How do you pass the time between the evocative madness of Burroughs and the impending, sure-to-change-how-I-think work of the world's greatest black feminist writer? With comic books, of course! I borrowed a small stack from the local library; sadly it wasn't much of a crop.
Straight up, I must confess a DC (that's Detective Comics to the uninitiated) bias. I have a soft spot for Batman, though I realise he can be as badly written and boring as any character written by multiple authors. A friend presented an argument (I can't remember if it was his or if he was quoting someone else) for Batman being the hero best representing young boys' fantasies, and it's a good one: he has no parents, effectively infinite money, cooler toys than everyone else and - for the slightly older boys - as many women as he wants with a "good excuse" to remain a bachelor. But still, I like the guy when he's written well, and so I like the stable that birthed him.
So three of the titles I borrowed were DC. Two of them, it turns out, were continuations of stories I haven't read. Justice League International, from the 80s, is a more-or-less comedy version of the DC super-team, with less well known heroes getting into comedy scrapes and bickering while saving the world. One fault with the library system - they always manage to obscure the volume number on the hardcover comic collections with the call number stickers. The one I picked up? Volume 3. And no, they didn't have volume 1 or 2 in my branch. So I skipped most of this one, except for a bit here or there which seemed to stand alone.
Justice Society of America - Thy Kingdom Come, Part One is quite a mouthful. So's the book: the modern version of DC's golden age (read: World War II, Nazi-fighting era) super team is bringin in new recruits, mostly heroes related to their original members. But then they also manage to free the older, darker version of Superman from Mark Waid and Alex Ross's famous book, Kingdom Come, and let him join their team too. But of course, it's hinted he didn't come alone... It's not bad, but despite the character bios at the start I'm still a little lost among the acres of continuity on display - and in this case I have read at least some bits of what came before.
52: The Companion was the best of the DC books in this batch. A couple of years ago DC did a big world-altering storyline called Infinite Crisis, at the end of which a bunch of characters died and Superman, Batman and Wonder Woman - the "big three" - took a year off. The comics telling their stories skipped a year into the future and a new title, 52, told the story of that missing year in little bits using a variety of less famous characters. I haven't read 52, but that's okay - this companion presents a story from the archives for each of the main characters of 52, and they're a gloriously varied bunch. Ridiculous time travel stories, a good scientist gone mad, a sportstar of the future turning to crime to become a superhero in the present...it's all in there. So's a story from Grant Morrison's Animal Man from the 80s, when mainstream comics (by which I mean ones featuring superheroes from the big publishers) finally started to experiment with weird stuff. I do love Animal Man. This one was a lot of fun. There's a lot of time travel in it, too; I hadn't stopped to think about how much of that goes on in comics.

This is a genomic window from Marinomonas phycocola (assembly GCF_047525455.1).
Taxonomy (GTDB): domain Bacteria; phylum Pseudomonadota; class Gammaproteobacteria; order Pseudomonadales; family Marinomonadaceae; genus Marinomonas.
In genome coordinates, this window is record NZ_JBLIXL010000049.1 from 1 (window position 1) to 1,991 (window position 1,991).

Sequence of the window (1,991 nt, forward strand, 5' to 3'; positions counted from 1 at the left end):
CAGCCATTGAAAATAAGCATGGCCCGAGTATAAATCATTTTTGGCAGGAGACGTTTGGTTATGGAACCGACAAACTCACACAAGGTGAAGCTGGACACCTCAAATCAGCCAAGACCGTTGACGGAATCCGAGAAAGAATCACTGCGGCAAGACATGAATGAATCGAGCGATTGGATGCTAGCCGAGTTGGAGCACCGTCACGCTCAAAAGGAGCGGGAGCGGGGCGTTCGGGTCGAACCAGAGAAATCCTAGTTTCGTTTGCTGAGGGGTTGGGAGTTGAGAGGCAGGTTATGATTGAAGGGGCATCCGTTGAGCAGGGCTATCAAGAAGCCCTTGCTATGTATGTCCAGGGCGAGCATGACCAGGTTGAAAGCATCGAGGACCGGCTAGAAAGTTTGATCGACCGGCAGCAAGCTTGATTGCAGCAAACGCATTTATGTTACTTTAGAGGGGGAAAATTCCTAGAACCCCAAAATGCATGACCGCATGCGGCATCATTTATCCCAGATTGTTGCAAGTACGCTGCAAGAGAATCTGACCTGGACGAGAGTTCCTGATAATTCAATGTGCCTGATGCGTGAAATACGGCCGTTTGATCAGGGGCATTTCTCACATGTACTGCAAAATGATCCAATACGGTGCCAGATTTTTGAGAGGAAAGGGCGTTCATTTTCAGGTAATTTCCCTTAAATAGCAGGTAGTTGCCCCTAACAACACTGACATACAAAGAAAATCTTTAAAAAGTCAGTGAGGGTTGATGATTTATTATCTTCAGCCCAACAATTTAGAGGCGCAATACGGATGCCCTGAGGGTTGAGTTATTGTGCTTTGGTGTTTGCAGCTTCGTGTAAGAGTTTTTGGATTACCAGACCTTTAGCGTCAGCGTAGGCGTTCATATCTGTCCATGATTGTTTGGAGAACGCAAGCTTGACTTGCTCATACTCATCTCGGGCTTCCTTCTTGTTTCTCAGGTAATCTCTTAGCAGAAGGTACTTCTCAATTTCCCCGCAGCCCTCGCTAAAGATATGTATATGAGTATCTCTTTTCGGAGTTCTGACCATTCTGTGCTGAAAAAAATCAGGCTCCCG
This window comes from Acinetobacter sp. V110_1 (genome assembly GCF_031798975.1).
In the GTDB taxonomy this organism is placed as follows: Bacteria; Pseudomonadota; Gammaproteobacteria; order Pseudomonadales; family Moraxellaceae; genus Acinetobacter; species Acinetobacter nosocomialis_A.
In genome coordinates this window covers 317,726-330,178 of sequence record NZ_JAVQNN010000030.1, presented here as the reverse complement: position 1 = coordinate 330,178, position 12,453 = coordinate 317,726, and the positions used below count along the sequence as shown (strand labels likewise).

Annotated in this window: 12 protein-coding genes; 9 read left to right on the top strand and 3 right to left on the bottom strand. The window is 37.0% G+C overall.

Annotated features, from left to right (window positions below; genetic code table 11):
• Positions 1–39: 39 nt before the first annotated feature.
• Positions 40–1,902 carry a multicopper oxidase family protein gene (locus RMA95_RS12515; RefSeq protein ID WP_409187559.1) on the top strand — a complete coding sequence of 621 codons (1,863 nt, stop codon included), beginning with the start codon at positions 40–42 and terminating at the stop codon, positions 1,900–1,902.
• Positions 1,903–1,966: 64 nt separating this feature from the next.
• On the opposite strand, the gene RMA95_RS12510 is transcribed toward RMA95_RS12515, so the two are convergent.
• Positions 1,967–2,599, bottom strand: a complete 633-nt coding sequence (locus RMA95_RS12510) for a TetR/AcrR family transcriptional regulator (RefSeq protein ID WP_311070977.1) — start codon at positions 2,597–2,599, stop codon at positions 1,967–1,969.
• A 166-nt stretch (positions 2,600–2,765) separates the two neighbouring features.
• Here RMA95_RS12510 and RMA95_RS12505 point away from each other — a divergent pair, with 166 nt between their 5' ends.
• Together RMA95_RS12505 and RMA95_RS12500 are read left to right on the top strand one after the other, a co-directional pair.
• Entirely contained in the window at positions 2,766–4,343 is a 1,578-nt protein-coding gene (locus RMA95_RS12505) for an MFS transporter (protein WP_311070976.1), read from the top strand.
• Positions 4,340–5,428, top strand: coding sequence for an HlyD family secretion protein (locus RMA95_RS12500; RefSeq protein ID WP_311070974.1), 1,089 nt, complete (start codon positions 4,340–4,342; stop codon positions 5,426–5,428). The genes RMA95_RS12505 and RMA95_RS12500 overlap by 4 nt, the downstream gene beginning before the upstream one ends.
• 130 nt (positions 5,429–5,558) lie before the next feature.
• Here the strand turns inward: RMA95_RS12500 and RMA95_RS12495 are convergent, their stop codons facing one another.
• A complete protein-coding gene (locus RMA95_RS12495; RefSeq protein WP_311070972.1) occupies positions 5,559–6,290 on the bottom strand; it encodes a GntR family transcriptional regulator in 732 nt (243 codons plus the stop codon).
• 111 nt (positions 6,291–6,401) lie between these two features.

I'll skip quickly over Battle Hymn. I swore not so long ago that I would stay away from anything published by Image Comics, but this one... Well, it said "Moore" on the cover, and I can only assume this is a ploy to make you think of Alan Moore, and that's what made me pick it up. It's basically a "what if the government only recruited superheroes to kill them off?" riff on the early Golden Age Marvel stuff; the characters are not very far from the originals, though the designs and characterisations serve the story well enough. Nice art, okay dialogue in parts, but it's pretty sexist, even allowing it's a pastiche on the stories of the time. There's no real surprise about the ending. Disappointing but I might look up the writer and artist in future now they have this one out of their system.
Finally, I picked up a proper Moore - Alan Moore's Promethea, volume 2. I have it on good authority that later in its run Promethea devolved from an actual story into a place for Moore to air his theories on magic and the universe in general, and that starts with the issues in this volume. The heroine is the latest mortal to incarnate the titular goddess figure, but she starts off clueless and assaulted by demons. I confess that when Moore starts writing whole issues of "magical theory" and tied into ill-conceived folk versions of quantum theory that I'm slightly more interested in the second-string "science heroes" he's invented than in his actual heroine, but I have to give props for experimentation with style and content - this is one of those books you show people who think comics are just for kids - and also Sophie, the girl who becomes Promethea. In those rare moments when the character gets to come out and play, rather than just acting as someone who needs to be told all about mysticism and Moore's ideas of how the universe works, she's great. I fear there will be even less of that in future volumes, however...
Well, that ended up being much longer than I intended. Hopefully you'll have skipped this if comics aren't your thing. I realised while writing it that it's very difficult to talk about most comics without referencing other comics; the ones I truly love, though, tend to be ones that don't fall into this category. I promise to write about Y: The Last Man, which is amazing, when I finally read the last two volumes.